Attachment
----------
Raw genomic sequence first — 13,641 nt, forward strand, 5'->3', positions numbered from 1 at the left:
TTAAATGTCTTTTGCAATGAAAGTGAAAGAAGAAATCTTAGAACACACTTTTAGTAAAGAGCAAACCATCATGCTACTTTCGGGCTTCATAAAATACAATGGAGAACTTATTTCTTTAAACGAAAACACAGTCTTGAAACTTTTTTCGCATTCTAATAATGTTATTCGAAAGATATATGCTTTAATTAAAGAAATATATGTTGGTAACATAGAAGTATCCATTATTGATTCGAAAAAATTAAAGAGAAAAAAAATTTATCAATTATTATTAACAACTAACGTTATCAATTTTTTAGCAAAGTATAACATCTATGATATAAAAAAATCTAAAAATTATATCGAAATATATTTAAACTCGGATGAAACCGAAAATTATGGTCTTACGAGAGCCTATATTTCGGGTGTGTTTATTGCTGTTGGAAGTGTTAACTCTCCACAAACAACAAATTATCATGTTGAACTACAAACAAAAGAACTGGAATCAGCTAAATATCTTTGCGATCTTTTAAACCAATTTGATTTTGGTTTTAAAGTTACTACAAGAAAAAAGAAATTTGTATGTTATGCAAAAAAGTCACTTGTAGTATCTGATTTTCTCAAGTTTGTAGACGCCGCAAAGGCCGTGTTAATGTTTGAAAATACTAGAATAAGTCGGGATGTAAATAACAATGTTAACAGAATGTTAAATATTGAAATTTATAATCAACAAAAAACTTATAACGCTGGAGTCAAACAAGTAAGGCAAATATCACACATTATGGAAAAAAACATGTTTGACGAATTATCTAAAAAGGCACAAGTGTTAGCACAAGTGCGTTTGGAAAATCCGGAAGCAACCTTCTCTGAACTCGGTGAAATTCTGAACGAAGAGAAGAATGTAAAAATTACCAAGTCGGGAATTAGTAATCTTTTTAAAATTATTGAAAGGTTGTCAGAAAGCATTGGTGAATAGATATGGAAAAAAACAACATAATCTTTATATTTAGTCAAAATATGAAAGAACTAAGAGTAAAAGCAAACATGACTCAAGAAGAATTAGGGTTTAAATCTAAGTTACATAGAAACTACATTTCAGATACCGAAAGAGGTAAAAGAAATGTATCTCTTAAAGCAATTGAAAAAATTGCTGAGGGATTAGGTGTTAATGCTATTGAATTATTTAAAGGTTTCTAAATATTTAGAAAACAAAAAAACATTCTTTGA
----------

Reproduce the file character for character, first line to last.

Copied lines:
Raw genomic sequence first — 13,641 nt, forward strand, 5'->3', positions numbered from 1 at the left:
TTAAATGTCTTTTGCAATGAAAGTGAAAGAAGAAATCTTAGAACACACTTTTAGTAAAGAGCAAACCATCATGCTACTTTCGGGCTTCATAAAATACAATGGAGAACTTATTTCTTTAAACGAAAACACAGTCTTGAAACTTTTTTCGCATTCTAATAATGTTATTCGAAAGATATATGCTTTAATTAAAGAAATATATGTTGGTAACATAGAAGTATCCATTATTGATTCGAAAAAATTAAAGAGAAAAAAAATTTATCAATTATTATTAACAACTAACGTTATCAATTTTTTAGCAAAGTATAACATCTATGATATAAAAAAATCTAAAAATTATATCGAAATATATTTAAACTCGGATGAAACCGAAAATTATGGTCTTACGAGAGCCTATATTTCGGGTGTGTTTATTGCTGTTGGAAGTGTTAACTCTCCACAAACAACAAATTATCATGTTGAACTACAAACAAAAGAACTGGAATCAGCTAAATATCTTTGCGATCTTTTAAACCAATTTGATTTTGGTTTTAAAGTTACTACAAGAAAAAAGAAATTTGTATGTTATGCAAAAAAGTCACTTGTAGTATCTGATTTTCTCAAGTTTGTAGACGCCGCAAAGGCCGTGTTAATGTTTGAAAATACTAGAATAAGTCGGGATGTAAATAACAATGTTAACAGAATGTTAAATATTGAAATTTATAATCAACAAAAAACTTATAACGCTGGAGTCAAACAAGTAAGGCAAATATCACACATTATGGAAAAAAACATGTTTGACGAATTATCTAAAAAGGCACAAGTGTTAGCACAAGTGCGTTTGGAAAATCCGGAAGCAACCTTCTCTGAACTCGGTGAAATTCTGAACGAAGAGAAGAATGTAAAAATTACCAAGTCGGGAATTAGTAATCTTTTTAAAATTATTGAAAGGTTGTCAGAAAGCATTGGTGAATAGATATGGAAAAAAACAACATAATCTTTATATTTAGTCAAAATATGAAAGAACTAAGAGTAAAAGCAAACATGACTCAAGAAGAATTAGGGTTTAAATCTAAGTTACATAGAAACTACATTTCAGATACCGAAAGAGGTAAAAGAAATGTATCTCTTAAAGCAATTGAAAAAATTGCTGAGGGATTAGGTGTTAATGCTATTGAATTATTTAAAGGTTTCTAAATATTTAGAAAACAAAAAAACATTCTTTGA